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In a world in which brands are being told they need to be publishers, there is growing pressure to create content.

Whether it is white papers, blog posts, white papers, infographics, videos or social media updates, content is apparently king for brands that want to connect with potential and existing customers.

Here is the big question facing many brands: what kind of content should they create given the buffet of options?

There are many ways to address this situation, but I think there are two key strategic considerations:

  1. Who are your customers? How do they research and make purchase decisions? Where do they get information about the different options? Is it social media or traditional media? Do they attend conferences or participate in Webinars? Do they read blogs or like infographics? Bottom line: To create content that resonates and delivers value, you need to know your target audiences inside out. With this knowledge, it is easier to give them what they want.
  2. Less is more. This is a lesson that I learned last year in doing marketing projects with three clients. In each case, the project was, at best, a modest success. Upon reflection, it was not due to a lack of time or effort. Instead, I believe success of each project was throttled by simply trying to embrace too many options. The better approach would have been to tackle fewer things, but do a better job in terms of commitment and execution.

So what does this mean for brands that want to leverage content marketing?

The most important issue is establishing priorities to better position your brand for success. It means looking at the different content options, and then ranking them based on their effectiveness in driving customers into the sales funnel. A lot of this insight comes from really knowing what interests, excites and motivates customers to do business with your brand.

To get started, make a list of the different content options based on your product and target audiences. It could look like this:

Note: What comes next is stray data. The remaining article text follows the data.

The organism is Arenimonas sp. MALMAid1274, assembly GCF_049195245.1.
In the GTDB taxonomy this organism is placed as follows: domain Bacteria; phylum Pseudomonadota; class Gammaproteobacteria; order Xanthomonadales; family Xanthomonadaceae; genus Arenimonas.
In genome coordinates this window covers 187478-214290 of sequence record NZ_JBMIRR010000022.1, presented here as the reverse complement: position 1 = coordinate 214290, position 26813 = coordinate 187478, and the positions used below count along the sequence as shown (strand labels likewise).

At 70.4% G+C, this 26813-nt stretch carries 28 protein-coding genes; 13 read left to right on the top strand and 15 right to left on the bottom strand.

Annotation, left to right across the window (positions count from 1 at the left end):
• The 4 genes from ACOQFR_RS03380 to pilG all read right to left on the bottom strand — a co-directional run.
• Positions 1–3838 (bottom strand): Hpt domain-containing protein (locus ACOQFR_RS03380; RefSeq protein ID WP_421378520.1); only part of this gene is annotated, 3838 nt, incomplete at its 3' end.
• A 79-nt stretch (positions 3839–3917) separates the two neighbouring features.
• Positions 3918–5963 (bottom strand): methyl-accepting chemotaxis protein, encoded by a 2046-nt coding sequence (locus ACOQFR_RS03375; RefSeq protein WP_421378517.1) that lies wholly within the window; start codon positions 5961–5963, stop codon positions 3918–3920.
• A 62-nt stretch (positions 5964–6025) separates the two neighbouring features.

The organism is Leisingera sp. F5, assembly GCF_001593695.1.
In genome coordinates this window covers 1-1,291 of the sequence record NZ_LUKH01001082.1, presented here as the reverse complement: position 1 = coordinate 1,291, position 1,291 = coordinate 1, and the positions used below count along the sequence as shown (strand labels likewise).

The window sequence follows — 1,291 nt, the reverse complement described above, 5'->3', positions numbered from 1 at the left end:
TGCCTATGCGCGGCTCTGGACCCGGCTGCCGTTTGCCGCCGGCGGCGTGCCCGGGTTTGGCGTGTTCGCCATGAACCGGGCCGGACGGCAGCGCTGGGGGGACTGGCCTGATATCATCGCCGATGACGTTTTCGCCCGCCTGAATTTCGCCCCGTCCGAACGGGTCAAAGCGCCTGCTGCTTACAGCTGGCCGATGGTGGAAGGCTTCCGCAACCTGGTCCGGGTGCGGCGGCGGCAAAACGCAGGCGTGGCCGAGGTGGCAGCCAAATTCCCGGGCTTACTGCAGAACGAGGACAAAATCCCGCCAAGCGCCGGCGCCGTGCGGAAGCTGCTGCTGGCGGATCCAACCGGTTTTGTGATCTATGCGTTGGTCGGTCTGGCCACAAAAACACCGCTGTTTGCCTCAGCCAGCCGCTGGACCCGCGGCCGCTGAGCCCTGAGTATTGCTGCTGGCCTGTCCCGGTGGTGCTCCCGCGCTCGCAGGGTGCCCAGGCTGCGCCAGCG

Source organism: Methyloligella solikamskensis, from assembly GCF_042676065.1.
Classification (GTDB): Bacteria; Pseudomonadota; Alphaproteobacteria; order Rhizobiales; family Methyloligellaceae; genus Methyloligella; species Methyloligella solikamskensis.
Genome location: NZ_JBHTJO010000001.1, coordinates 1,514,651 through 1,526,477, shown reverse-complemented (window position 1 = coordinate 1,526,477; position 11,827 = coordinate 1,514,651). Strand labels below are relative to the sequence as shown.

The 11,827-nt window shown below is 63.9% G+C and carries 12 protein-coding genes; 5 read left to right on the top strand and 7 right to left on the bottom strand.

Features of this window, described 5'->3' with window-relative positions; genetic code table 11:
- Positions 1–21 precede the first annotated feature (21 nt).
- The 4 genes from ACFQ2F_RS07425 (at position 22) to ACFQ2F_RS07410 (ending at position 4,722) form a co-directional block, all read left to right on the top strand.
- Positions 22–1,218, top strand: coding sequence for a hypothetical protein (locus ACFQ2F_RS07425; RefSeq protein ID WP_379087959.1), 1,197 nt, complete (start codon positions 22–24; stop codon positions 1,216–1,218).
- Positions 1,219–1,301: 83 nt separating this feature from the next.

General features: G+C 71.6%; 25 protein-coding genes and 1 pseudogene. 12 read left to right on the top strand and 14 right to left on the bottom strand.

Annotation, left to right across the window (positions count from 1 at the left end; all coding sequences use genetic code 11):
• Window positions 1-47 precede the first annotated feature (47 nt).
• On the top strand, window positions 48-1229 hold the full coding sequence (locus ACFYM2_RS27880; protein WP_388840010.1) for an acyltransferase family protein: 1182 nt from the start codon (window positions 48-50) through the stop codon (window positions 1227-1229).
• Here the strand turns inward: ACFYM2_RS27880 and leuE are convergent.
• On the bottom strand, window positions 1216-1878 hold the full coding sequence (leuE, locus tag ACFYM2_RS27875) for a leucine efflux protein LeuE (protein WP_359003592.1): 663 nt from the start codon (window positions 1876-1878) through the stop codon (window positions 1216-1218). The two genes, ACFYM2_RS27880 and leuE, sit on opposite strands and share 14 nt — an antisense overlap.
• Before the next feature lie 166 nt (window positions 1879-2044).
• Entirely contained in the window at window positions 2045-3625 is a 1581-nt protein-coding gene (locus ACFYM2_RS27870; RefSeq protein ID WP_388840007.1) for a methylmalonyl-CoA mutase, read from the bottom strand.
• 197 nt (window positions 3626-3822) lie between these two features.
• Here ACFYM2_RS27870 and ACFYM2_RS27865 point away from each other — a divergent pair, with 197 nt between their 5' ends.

• Website
  • Blog
  • White papers
  • Infographics
  • Social media
  • Conferences
  • Case studies
  • PR
  • Sales sheets
  • Videos

Then, rank each item based on their potential to achieve your goals (aka sales, leads, brand awareness, etc.). This exercise will surface the best options to drive your business forward, and make it easier to decide what to focus on. Based on the options listed above, it could mean a content marketing program that involves the following:

  • Website
  • Sales sheets
  • Case studies

These would be the content channels to invest time, resources and money because they offer the most potential. It doesn’t mean the other options are not interesting or irrelevant, but they are not as important right now.

Establishing priorities and selecting content that makes the most sense strategically and tactically makes it easier for brands to be successful. It lets them focus rather than spreading their efforts, which is often a recipe for failure. 

About the Author

FMark Evans is the principal with ME Consulting, which helps startups and fast-growing companies tell better stories (aka marketing). He has worked with dozens of startups looking for strategic guidance and tactical execution to accelerate growth through a strong marketing foundation.He recently published a book, Storytelling for Startups, that provides entrepreneurs with insight, tools and exercises so they can embrace the power of story-driven marketing. You can learn more at www.storytellingforstartups.ca. You can connect with Mark on Twitter at @markevans.